by Jules Verne

Translated by Richard Howard

Random House


222pp + xxvii/$21.00/December 1996

Paris in the Twentieth Century
Cover by Mark Burkhardt

Reviewed by Steven H Silver

Before he wrote Twenty Thousand Leagues Under the Sea, Journey to the Center of the Earth or Around the World in Eighty Days, Jules Verne wrote a short novel about Michel Dufrenoy living in Paris in the Twentieth Century. This novel was written in 1863, the same year that saw his first novel, Five Weeks in a Balloon published. Long believed lost, the manuscript for Paris in the Twentieth Century was discovered when Verne's great grandson opened a safe which had belonged to the French author. When Verne had first submitted the manuscript to his publisher, he was told that his vision of Paris in 1960 was too dismal and no one would believe the incredible suggestions he was making.

In point of fact, several of Verne's "predictions" wound up coming true. He extrapolated fax machines, elevated trains and automobiles among other technological marvels. Perhaps even more interesting are his predictions that reading would decline and authors in the 1960s would eschew form for style, creating books which no one read, perhaps not even the author.

His world of the future is, in point of fact, the raison d'etre of the novel. Paris in the Twentieth Century is sadly lacking in plot as it follows our hapless hero around a Paris which recalls to the modern reader the Londons of Orwell's 1984 or Gilliam's Brazil. Awarded a Poetry Prize from the factory-like Academic Credit Union, Dufrenoy, an artistic dreamer, must go to work at his cousin's bank, where he is ineptly set to use a computer-like device. His inability to master the keystrokes causes him to be moved to another position where he meets another dreamer, the musician Quinsonnas, who introduces Dufrenoy to a small enclave of other Bohemian dreamers who have little place in the industrial/capitalist society which rules Paris.

Dufrenoy also finally has a chance meeting with his Uncle Huegenin, another dreamer, like Dufrenoy or Dufrenoy's father, the last great composer. Despite the wishes of his Uncle Stanislas Boutardin, who is looking after Dufrenoy's best interests, Dufrenoy strikes up a friendship with the uncle who is more closely akin to his own soul.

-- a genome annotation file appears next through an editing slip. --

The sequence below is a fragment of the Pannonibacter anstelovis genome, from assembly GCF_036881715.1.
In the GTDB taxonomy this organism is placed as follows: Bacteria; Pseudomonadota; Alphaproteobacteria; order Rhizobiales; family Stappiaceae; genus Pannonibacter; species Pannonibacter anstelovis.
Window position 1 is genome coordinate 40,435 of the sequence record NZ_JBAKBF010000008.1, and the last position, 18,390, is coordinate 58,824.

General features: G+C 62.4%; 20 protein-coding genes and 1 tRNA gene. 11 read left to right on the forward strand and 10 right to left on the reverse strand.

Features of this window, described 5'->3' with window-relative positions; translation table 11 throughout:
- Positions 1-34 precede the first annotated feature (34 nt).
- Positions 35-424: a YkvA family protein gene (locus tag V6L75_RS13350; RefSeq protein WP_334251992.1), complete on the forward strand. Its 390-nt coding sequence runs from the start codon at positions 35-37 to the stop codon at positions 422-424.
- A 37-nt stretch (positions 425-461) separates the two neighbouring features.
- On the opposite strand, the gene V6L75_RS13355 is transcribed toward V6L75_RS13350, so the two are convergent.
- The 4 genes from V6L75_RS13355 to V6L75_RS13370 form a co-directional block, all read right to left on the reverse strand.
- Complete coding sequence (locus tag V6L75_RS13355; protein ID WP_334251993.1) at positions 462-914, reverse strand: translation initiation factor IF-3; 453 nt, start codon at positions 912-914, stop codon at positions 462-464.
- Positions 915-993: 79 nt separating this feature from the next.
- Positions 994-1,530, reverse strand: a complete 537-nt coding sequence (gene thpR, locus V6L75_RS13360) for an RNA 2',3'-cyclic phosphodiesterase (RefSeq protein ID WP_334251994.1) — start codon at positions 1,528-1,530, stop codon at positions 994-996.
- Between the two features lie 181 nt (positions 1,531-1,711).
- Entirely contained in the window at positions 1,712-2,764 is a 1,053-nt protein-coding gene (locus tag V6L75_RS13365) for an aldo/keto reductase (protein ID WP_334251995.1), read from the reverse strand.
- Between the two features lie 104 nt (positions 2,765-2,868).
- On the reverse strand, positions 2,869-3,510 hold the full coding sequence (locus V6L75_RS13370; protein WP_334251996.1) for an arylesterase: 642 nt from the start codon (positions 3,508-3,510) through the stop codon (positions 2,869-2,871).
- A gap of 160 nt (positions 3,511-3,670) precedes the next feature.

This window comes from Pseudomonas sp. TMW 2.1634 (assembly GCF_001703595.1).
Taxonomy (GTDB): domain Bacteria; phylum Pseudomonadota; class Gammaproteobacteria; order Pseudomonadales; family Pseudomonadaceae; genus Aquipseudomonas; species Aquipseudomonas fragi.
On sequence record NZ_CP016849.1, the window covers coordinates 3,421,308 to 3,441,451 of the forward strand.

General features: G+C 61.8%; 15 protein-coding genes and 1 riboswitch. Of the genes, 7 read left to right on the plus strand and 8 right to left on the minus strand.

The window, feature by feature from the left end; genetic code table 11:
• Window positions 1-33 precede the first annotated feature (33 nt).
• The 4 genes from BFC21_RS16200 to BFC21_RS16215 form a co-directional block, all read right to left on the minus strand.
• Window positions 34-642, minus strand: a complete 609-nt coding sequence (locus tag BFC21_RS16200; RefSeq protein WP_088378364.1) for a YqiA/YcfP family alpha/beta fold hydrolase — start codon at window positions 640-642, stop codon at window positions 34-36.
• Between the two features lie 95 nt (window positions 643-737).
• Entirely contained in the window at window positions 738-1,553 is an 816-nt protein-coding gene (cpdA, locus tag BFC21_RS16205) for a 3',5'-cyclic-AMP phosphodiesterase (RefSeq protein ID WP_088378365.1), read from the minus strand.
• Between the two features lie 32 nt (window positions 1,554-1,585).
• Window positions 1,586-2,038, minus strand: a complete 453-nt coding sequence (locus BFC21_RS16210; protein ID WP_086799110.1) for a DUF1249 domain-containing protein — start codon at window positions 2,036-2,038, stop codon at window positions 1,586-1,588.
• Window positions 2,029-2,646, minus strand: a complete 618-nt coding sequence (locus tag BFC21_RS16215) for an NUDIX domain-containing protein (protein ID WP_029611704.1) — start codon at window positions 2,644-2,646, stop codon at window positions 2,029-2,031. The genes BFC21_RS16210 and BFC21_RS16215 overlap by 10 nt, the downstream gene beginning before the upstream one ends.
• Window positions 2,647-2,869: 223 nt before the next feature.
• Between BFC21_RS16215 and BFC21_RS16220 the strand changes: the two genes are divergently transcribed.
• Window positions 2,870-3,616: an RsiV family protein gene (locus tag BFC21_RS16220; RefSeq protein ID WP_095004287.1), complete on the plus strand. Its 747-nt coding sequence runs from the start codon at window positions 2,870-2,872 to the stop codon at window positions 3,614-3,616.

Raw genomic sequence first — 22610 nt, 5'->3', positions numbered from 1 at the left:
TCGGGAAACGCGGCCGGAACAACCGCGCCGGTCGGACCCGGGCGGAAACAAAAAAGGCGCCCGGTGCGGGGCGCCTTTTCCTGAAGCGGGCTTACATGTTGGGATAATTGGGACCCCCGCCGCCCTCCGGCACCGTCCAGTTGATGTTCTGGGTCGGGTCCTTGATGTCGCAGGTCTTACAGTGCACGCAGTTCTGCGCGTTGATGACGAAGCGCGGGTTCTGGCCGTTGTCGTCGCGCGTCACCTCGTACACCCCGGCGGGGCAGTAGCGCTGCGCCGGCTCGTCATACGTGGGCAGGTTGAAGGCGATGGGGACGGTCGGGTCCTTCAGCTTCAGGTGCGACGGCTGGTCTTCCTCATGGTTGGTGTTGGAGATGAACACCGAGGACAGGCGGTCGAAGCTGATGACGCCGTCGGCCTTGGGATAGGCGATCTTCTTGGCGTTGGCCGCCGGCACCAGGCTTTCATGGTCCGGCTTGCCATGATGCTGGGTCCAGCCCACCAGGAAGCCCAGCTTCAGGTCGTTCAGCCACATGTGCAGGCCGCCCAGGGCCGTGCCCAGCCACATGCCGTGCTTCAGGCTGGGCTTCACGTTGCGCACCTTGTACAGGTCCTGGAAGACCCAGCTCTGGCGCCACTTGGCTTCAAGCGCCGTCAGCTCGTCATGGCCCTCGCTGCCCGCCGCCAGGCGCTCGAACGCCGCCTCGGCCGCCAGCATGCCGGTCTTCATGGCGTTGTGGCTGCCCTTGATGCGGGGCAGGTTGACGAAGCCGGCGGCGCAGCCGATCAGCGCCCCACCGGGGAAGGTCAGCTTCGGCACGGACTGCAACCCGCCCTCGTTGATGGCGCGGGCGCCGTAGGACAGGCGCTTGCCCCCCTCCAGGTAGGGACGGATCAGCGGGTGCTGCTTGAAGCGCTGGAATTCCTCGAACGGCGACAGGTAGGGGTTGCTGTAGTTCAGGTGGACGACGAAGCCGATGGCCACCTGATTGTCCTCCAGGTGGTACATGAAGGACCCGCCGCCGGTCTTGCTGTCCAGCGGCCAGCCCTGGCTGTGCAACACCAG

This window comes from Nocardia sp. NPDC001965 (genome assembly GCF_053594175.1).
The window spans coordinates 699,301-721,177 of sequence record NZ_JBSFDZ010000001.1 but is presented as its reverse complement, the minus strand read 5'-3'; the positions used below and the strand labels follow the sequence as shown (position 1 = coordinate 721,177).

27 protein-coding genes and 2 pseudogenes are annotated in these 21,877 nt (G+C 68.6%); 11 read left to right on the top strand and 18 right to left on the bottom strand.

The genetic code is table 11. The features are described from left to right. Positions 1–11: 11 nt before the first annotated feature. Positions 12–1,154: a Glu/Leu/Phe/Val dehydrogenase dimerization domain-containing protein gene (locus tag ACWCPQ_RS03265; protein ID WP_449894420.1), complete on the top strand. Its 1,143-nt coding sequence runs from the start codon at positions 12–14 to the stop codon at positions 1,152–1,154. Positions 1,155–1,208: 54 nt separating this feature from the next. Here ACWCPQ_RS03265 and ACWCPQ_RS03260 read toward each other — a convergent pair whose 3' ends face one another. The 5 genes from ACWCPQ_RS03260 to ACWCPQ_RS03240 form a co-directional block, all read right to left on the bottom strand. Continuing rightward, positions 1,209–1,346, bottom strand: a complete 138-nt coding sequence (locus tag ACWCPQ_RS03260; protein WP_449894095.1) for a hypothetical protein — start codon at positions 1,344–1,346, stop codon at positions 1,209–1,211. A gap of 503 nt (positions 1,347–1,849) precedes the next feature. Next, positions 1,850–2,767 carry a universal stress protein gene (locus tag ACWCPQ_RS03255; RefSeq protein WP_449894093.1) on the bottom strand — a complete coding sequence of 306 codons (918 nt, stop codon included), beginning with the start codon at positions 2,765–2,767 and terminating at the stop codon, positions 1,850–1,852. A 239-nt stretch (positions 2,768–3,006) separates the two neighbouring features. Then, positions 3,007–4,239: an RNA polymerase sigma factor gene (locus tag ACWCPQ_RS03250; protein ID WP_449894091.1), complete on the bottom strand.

Written in Verne's style, the book is interesting, although, as he often did, Verne halts his (almost non-existent) plot to unload information on his reader. Each time a character is introduced, Verne explains the character's background and relationship to Dufrenoy, whether it is Stanislas Boutardin (1 1/2 pages of description) or Dufrenoy's professor's daughter Lucy (1/2 page). Yet for all that Verne describes these characters, the most interesting and realistic is Michel Dufrenoy, himself.

Dufrenoy is a stranger in his own land. Merely sixteen when he receives his Prize in Poetry from the Academic Credit Union, Dufrenoy is given a job for which is is totally unprepared. His desire to rebel against the strict regimen of the Casmodage and Co. Banking House is stifled by Paris's lack of any artistic outlet. His only way out is to allow his own inability to perform his job show itself, leaving himself without a position. Dufrenoy's understanding of Paris is nurtured by Boutardin, who desires Dufrenoy to become a part of Paris-as-it-is, and Huegenin & Quinsonnas, who try to help liberate Dufrenoy's artistic soul.

Recently, Evelyn Leeper commented that the idea of Jules Verne being eligible for a Hugo was an interesting thought. Paris in the Twentieth Century is certainly as good as several of the recent books which have won that honor. In light of last year's Hugo Winner, the Cyberpunk/Steampunk The Diamond Age, Jules Verne is the epitome of Steampunk. Looking over a list of 1996 books I own, Jules Verne's novel can definitely hold its own with some of the best.

Cinq semaines en ballon, Hetzel, 1863.
Paris au XXe siecle, Hachette, 1994.
Voyage au centre de la terre, Hetzel, 1863
Vingt mille lieues sous les mers, Hetzel, 1872
Le tour du monde en quatre-vingt jours, Hetzel, 1873

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